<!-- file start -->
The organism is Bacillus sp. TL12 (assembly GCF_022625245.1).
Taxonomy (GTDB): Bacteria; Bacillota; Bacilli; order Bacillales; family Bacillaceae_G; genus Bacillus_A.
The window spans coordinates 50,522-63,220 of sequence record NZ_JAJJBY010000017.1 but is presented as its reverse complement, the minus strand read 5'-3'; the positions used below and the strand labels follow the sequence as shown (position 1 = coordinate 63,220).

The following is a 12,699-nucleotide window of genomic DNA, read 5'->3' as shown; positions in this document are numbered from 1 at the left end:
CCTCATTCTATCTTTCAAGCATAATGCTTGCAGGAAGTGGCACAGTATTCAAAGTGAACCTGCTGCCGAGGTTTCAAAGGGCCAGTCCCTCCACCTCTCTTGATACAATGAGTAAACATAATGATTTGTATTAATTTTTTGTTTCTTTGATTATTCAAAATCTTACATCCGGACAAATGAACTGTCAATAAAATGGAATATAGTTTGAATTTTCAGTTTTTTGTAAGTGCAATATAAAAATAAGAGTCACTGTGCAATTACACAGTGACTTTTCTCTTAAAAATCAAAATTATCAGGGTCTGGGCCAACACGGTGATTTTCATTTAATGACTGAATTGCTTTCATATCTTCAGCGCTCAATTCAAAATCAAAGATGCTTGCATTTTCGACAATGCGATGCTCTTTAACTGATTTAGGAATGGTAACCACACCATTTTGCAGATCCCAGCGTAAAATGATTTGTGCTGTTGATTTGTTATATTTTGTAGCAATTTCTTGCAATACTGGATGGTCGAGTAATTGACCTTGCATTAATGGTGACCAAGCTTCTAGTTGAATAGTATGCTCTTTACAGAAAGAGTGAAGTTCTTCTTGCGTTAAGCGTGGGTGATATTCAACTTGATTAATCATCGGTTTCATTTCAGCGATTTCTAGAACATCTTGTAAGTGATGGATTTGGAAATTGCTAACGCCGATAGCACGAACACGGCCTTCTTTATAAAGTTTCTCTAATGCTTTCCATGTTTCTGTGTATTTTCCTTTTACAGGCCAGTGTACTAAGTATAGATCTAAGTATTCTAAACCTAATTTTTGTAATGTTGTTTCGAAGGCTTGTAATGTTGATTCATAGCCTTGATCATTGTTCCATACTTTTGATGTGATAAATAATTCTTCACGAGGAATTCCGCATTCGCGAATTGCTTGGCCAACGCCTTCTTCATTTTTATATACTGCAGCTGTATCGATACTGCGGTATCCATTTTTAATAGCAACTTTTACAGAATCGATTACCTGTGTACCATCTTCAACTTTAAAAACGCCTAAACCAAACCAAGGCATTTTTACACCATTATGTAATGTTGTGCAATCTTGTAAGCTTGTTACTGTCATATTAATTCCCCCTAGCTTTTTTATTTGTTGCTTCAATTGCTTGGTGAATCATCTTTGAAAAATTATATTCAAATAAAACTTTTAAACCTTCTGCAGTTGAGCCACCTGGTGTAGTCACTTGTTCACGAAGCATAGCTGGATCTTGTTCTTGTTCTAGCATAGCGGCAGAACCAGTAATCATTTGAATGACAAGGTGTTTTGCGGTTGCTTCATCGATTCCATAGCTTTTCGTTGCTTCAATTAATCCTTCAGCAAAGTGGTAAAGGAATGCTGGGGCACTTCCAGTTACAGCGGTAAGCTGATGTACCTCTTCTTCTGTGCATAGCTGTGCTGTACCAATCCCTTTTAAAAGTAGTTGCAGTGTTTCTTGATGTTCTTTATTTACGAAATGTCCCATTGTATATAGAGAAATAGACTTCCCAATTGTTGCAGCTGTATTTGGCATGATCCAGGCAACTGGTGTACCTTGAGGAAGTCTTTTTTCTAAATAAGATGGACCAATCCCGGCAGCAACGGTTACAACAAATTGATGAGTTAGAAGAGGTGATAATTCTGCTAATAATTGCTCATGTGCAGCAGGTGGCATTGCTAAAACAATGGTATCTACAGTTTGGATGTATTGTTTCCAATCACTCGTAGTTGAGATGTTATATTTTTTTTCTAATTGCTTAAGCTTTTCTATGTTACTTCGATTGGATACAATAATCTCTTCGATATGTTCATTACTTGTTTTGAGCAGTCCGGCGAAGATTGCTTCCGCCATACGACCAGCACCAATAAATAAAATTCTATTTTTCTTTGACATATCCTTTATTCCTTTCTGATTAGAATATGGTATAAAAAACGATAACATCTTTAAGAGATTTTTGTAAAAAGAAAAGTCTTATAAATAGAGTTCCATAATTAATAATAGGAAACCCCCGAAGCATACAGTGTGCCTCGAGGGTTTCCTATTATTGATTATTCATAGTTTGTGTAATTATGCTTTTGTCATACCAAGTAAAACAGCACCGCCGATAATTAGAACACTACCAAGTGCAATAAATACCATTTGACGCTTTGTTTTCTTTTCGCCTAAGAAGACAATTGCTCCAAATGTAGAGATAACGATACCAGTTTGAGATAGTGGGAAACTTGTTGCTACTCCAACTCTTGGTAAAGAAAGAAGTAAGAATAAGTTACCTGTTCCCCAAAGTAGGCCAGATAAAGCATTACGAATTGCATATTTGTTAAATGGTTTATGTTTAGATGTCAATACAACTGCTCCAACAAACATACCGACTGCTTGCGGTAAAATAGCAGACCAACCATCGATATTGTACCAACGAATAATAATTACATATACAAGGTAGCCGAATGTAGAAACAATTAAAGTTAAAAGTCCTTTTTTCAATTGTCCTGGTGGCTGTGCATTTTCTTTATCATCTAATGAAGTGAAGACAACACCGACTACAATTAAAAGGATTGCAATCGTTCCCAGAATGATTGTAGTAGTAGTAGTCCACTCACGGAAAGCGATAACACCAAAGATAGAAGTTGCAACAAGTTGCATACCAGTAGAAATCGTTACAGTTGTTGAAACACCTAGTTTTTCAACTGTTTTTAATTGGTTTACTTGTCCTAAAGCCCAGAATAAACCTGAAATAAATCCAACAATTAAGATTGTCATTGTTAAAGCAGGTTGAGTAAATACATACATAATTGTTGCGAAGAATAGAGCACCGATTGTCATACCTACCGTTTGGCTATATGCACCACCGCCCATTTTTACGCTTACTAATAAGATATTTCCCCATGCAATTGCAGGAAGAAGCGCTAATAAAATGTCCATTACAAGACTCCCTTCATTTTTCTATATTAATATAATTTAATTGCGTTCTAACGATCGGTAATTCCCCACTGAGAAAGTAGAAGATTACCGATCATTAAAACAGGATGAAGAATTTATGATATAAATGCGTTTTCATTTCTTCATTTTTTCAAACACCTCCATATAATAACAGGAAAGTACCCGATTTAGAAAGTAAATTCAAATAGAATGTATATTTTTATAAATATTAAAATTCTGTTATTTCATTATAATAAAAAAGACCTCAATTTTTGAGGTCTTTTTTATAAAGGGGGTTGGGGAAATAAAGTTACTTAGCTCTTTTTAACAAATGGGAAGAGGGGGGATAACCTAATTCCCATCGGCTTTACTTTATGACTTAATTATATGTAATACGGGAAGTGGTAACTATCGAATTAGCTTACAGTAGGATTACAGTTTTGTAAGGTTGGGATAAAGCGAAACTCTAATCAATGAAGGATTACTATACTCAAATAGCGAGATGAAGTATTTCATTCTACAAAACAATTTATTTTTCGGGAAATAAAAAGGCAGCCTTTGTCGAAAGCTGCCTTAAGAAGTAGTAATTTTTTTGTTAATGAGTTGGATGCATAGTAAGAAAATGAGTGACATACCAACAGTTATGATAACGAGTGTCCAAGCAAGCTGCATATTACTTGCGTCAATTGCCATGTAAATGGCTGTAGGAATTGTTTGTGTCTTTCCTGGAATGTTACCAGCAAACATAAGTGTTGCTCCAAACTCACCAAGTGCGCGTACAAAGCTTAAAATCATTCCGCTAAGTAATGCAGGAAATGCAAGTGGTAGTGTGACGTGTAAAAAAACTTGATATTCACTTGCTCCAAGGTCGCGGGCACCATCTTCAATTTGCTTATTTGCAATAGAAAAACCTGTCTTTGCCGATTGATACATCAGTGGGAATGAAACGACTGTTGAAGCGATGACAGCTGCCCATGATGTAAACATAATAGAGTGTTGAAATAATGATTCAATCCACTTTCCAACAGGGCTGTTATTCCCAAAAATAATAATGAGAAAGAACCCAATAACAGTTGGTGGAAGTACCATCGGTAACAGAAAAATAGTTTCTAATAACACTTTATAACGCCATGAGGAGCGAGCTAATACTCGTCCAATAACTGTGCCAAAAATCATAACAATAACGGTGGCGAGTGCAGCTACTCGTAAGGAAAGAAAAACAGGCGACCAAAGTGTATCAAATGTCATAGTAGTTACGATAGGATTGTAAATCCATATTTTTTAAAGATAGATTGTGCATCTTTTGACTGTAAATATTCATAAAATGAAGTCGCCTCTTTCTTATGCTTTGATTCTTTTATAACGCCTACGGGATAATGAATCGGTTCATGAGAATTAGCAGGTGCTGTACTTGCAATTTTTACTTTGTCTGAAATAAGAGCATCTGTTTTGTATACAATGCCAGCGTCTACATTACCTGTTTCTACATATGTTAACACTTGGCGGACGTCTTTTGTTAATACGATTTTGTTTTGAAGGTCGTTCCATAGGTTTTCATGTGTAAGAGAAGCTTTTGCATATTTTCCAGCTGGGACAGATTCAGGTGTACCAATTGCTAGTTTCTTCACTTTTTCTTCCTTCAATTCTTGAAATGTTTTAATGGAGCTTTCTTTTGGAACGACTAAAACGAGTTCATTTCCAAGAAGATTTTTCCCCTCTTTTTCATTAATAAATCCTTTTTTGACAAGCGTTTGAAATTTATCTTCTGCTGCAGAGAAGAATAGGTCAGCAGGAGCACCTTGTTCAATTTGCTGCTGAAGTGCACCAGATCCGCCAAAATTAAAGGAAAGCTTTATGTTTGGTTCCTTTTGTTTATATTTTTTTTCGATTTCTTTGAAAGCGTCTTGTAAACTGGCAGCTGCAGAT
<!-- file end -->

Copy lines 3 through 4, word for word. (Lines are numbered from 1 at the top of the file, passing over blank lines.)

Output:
The window spans coordinates 50,522-63,220 of sequence record NZ_JAJJBY010000017.1 but is presented as its reverse complement, the minus strand read 5'-3'; the positions used below and the strand labels follow the sequence as shown (position 1 = coordinate 63,220).

The following is a 12,699-nucleotide window of genomic DNA, read 5'->3' as shown; positions in this document are numbered from 1 at the left end: